Last week, Slate published a list of children’s books about poverty, unemployment, shoe-eating, dust bowls, depressions, and recessions. From a late-19th century series called The Five Little Peppers through to 2007’s How To Steal a Dog, the list captures over 100 years of poverty-level slice of life–what we might call the Plight of the Raggedy Children.
Very Short List notes that “America’s lotto kiosks are currently reporting heretofore unheard-of earnings,” despite the average rate of return—53%—being less than slot machines. Researchers at Carnegie Mellon recently completed a study in which they primed people to feel relatively poor, then offered them a chance to buy lottery tickets, and the results suggest that the poorer you feel, the more likely you’ll waste your money on a lottery.
Here’s a perfect example of what a ripoff rent-to-own or “lease-purchase” (to use the Kelly’s phrase) arrangements are to the consumer. This $250 Wii console can be yours for only $79 a month, and after 12 months, it’s yours to keep. By that time, you will have paid $948 for it. By comparison, if you charged it to a credit card with 18% interest, you could pay $23 a month and have it paid off after 12 months. Kelly’s offer will cost you $673 more than paying with the credit card.
A law professor and associate professor of geography set out to create the most comprehensive map of U.S. payday lenders to date. What they found, to their surprise, was “a surprising relationship between populations of Christian conservatives and the proliferation of payday lenders.” And it’s not a side effect of a poor population that happens to be Christian, according to the authors: “Our research showed that the correlation between payday lenders and the political power of conservative Christians was stronger than the correlation between payday lenders and the proportion of a population living below the poverty line.”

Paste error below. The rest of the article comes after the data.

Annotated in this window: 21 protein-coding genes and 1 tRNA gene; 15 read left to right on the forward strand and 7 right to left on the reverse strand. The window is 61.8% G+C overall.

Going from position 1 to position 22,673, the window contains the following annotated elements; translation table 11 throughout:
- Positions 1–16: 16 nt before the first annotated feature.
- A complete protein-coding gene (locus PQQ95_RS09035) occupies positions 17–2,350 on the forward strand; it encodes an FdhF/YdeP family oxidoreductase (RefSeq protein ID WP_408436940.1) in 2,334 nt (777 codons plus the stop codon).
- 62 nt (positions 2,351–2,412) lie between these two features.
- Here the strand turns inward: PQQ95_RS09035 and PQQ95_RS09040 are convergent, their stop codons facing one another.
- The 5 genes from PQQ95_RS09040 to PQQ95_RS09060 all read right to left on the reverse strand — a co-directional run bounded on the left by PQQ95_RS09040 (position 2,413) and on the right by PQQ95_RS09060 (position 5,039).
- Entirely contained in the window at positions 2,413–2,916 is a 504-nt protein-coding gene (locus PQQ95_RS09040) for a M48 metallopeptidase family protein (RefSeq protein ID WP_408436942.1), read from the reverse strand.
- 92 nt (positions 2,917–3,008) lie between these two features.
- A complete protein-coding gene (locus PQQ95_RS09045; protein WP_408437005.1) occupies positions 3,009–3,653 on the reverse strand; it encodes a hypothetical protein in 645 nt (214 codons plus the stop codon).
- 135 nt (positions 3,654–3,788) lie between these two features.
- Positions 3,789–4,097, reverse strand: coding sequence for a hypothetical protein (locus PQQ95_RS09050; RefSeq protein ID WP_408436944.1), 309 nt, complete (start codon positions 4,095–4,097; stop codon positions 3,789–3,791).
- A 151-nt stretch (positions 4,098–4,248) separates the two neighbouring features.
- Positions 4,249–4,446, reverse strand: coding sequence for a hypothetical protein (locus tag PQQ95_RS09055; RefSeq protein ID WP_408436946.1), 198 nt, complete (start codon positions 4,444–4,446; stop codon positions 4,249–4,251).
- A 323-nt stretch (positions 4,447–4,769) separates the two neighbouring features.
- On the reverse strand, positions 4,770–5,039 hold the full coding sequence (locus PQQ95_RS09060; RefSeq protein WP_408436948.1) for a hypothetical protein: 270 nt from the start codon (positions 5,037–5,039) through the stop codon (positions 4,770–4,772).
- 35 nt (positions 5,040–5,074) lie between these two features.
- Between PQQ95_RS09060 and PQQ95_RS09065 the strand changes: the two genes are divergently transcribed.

Last fall, CenterPoint Energy—Minnesota’s largest natural gas supplier—announced it was considering reporting the payment histories of its customers to credit reporting agencies in an effort to reduce delinquencies.
We know that technically it’s a great thing that you have multiple options to pay for your food at Burger King, but this is just a little too sign-of-the-times, and it makes us sad. Somewhere out there is a guy who’s still paying off the Whopper he ate in June.
The One Laptop Per Child’s “Give One Get One” 2-week sale starts today. $400 buys you a cutting edge (if oddly cheap-looking) laptop and pays for another one to be given to a poor kid elsewhere in the world. [OLPC]
The forthcoming XO laptop’s price has officially hit $200 now—double the initial $100 target. [Reuters]
If you’re poor, maybe you just shouldn’t have a winter this year. Government energy officials have announced that prices this winter for heating oil, electricity, propane and natural gas will all be at record highs: 28% more for heating oil, 30% more for propane, 7% for electricity, and 5% for natural gas.
As if the American poor don’t suffer enough, now it turns out trying to get a leg up may only backfire. Yesterday, the National Center For Policy Analysis warned of catastrophic financial problems for poor people who save money. The Los Angeles Times story on the study explained that “each $1 saved by a single mother earning $15,000 a year would cost her $2.60 in higher taxes and lost government benefits.”
The 70-year-old Lisle woman was kicked out of the Starbucks in downtown Glen Ellyn a few weeks ago. She claims it was because employees mistook her as a homeless person, part of a purge the store waged to mollify customers who complained that the coffee shop was overrun with the homeless.
Do payday loan centers target minorities? If there’s any doubt in your mind, consider an instructional course offered by the Community Financial Services Association of America (CFSA,) a payday loan trade group. The couse is titled, “Building Community Support: Strategies for Business Survival.”
According to Virginia Delegate Jennifer L. McClellan, “There are over two payday lending stores for every McDonalds in Virginia and three for every Starbucks.”
A blogger from Lansing Michigan decided to spend only $30 on food for the month of November, just to see what it was like being poor. It’s an interesting read.
An American preacher on Crusade [sic] in Africa offers an unusal come-on to Lesotho’s poor: he cures AIDS.